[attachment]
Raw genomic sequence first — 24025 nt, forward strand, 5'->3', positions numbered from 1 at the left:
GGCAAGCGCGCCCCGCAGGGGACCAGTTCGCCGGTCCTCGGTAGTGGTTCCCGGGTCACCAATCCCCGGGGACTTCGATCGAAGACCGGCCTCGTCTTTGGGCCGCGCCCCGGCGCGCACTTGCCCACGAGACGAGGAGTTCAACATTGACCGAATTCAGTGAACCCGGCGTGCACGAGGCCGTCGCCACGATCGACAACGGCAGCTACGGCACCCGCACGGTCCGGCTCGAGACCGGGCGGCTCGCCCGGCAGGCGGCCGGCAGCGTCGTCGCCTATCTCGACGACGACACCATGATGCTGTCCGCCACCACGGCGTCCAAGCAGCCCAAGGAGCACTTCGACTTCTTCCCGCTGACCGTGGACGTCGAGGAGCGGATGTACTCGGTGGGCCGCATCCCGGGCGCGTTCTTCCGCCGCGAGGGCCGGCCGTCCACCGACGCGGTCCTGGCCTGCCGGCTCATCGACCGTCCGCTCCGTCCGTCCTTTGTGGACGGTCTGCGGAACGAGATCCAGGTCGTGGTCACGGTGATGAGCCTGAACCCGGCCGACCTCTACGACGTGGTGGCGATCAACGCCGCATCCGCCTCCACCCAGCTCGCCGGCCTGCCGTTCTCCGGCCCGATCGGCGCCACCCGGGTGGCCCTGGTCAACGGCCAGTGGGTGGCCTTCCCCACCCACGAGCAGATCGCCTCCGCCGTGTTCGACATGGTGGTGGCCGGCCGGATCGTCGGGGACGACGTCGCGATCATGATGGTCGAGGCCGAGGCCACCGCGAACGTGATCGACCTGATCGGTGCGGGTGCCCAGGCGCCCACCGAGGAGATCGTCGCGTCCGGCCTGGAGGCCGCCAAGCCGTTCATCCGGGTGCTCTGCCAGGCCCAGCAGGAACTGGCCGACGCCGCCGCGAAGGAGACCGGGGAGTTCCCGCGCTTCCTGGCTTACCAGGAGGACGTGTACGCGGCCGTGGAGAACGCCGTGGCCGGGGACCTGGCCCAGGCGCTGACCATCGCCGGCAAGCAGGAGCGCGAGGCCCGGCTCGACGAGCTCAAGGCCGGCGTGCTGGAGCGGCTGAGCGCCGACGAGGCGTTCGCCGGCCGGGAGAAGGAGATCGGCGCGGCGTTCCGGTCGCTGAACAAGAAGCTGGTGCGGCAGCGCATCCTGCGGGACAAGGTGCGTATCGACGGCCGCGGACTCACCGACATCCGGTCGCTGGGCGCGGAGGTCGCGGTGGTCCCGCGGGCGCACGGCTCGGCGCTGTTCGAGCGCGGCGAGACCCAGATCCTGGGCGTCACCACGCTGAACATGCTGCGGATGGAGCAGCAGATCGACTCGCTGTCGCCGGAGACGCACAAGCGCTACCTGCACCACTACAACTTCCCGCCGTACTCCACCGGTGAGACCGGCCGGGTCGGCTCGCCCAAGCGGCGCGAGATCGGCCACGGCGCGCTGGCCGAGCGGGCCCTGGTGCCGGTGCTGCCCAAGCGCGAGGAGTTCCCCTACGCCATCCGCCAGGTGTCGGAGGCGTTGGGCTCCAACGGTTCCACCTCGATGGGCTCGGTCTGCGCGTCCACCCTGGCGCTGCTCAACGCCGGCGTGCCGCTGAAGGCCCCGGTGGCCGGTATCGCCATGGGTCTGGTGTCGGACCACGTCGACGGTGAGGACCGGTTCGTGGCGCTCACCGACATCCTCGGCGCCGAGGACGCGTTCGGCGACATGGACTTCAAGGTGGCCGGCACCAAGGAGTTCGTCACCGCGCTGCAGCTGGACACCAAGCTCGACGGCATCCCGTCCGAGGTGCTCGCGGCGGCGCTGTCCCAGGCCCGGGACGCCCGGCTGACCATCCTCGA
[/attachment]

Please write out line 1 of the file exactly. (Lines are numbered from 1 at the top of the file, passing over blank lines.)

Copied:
Raw genomic sequence first — 24025 nt, forward strand, 5'->3', positions numbered from 1 at the left: